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have known his terrors for sin, and bis judgments and deep condemnation for transgression; and therefore cannot but mourn over the giddy, wandering, incautious youth, that are running headlong into that liberty, which is bondage to the true seed; and which, even in the height of enjoyment, never did, and never can satisfy the soul. For our Maker has so fashioned the immortal soul, that nothing short of the enjoyment of his divine presence can satisfy it. Earthly riches, honours, and pleasures, can no more satisfy the soul, even here on earth, than the warmth of a candle can thaw the frozen mountains : for this is not our home; and unless we live so in this world as to feel the presence of Him, without whom we must be eternally miserable, we shall as certainly be miserable here on earth also, as the mountains will remain frozen, when once they are so, till thawed by the rays of the sun. For what can a little gold or silver, a little ease, or honour, or a little short-lived carnal pleasure do toward the happiness of an immortal, never-dying soul? What can the company of the merry, and the gay, add to the real comfort of a spirit, that is swiftly bound to the regions of endless eternity ? For God will bring every work into judgment; and render a reward according to our works ; according to the deeds done in the body, whether they be good or evil.

So that however the young man, and young woman, may think to rejoice in their youth, and let their hearts cheer them in the days of their youth, and walk in the ways of their own hearts, and in the sight of their own eyes; yet let them know and remember, that for all these things God will bring them into judgment. Therefore, dear youth, be persuaded to turn your backs upon all the allurements and temptations of this wicked world, now in season; for now is the accepted time; now is the day of salvation ; now, the spirit of God is striving with you, for your reformation and salvation. But if you go on in those gra. tifications and delights which grieve his holy spirit, that thus strives with you, he may be disposed to give you up, and leave you to your own corrupt inclinations ; for he has said that his spirit shall not always strive with man. And Oh! how deplorable will be the case of those whom he forsakes! The consideration of these things, ought seriously to impress all your minds, now in your young years; for the longer you stand out, the harder it will be to give up to the requirings of truth. The cross is never easier borne, nor to better advantage, than in early youth; and he that goes on in rebellion against all the precious visitations which God bestows upon him in his youth, most commonly grows hard and insensible in old age, and dies either in deep condemnation, or gross insensibility. Oh! may not this be your doleful end ! but may you improve the present moments; serve God with all your hearts ; live soberly; love serious company; keep close to Friends' meetings, on first-days, and other days. Keep to strict plainness, both in language and dress. 'Tis the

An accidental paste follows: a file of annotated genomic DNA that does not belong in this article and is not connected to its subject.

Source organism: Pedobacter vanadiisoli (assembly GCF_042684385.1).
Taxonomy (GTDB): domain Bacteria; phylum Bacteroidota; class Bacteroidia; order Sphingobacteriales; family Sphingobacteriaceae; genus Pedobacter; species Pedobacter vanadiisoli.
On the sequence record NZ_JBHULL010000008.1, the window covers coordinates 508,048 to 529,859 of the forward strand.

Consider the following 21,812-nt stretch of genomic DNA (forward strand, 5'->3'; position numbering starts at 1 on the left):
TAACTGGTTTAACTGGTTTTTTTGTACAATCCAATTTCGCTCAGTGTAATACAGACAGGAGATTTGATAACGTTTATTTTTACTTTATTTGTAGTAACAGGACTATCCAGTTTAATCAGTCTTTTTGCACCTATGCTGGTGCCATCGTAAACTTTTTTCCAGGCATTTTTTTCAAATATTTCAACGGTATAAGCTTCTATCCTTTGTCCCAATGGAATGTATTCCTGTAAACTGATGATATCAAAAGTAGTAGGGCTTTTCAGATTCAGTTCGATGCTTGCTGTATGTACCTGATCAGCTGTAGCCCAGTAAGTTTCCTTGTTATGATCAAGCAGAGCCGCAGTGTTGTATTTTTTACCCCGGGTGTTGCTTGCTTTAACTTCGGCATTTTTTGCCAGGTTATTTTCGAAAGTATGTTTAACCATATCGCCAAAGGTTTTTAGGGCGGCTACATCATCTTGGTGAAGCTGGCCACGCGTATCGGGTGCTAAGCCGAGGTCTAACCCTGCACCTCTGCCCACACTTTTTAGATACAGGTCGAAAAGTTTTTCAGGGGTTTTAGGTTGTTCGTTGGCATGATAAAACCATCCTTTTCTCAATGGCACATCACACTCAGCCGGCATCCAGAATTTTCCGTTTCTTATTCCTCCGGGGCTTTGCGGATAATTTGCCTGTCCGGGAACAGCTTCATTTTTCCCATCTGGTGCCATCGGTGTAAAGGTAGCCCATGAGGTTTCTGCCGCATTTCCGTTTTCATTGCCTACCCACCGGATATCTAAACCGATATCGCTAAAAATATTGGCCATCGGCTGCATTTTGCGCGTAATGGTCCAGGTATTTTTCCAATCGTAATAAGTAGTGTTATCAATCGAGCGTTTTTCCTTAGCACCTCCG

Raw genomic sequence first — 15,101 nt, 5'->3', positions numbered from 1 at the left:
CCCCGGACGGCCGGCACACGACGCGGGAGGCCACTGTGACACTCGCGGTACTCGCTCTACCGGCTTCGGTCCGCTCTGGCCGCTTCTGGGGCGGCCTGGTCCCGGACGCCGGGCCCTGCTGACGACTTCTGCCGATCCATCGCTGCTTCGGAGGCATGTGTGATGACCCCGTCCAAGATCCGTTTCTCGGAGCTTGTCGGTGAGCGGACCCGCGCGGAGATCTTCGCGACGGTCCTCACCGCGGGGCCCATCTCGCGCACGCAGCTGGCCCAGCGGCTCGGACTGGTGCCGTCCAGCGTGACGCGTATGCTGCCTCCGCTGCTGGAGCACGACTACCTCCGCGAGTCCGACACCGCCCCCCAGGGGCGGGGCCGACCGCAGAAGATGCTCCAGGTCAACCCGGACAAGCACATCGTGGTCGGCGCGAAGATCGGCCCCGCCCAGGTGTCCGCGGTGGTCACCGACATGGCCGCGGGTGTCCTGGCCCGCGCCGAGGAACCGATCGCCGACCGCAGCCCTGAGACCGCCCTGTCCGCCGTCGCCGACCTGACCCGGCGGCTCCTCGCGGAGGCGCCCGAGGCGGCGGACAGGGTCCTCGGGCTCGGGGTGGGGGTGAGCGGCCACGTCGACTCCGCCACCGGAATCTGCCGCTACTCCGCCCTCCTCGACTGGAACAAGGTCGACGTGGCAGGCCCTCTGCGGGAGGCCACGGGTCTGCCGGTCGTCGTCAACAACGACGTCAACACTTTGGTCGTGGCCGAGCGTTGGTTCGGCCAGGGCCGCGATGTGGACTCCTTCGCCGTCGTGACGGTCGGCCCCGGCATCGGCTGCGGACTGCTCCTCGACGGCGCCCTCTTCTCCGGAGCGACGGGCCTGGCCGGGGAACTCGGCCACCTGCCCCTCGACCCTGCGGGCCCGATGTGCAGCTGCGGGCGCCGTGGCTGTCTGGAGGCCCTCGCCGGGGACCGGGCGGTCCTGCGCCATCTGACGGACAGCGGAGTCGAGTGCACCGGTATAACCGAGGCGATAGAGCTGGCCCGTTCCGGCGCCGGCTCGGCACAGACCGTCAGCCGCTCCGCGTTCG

way of the cross, and that is the way to the crown. Christ himself loved plainness, and lived in it; and so do all his nearest followers. Despise it not, dear friends, nor fear them that do despise it; but in all things obey the dictates of the light, that you may rest forever in a mansion of never-ending bliss.

“ Children obey your parents in the Lord.” This is an absolute duty and well pleasing to your Maker. Therefore be obe. dient. We are your real friends,

JOB SCOTT.

JAAZANIAH BARRETT. Uxbridge, 9th month 17th, 1783.

To the Heads of Families, both men and women Friends, at Rich

mond, New Hampshire.

Dear friends,

Having been for a considerable time under some degree of mournful exercise, on the account of our so seldom having the company of any Friends from your particular meeting, at our meetings for discipline, we have of late had it under serious consideration, especially since our late exercising visit among you, to write to you in brotherly love, in order, if it may be, a little to stir up the pure mind amongst you : and living desires for your everlasting welfare being felt at this time, we hereby salute you, and in christian affection beseech you, to stand open in

your minds, individually, to receive the word of exhortation, as at this time flowing from a real unfeigned desire and concern for your best interest; earnestly wishing your hearts may be touched, as with a live coal from the holy altar, and your spirits reanimated, and engaged to meet together with your exercised brethren, to wait to feel the quickening influences of him, who is the resurrection and the life;" thereby to be enabled, in true humility and awful reverence, to worship aright before him who is the author of our being, and to transact those important concerns which are absolutely necessary in the church militant.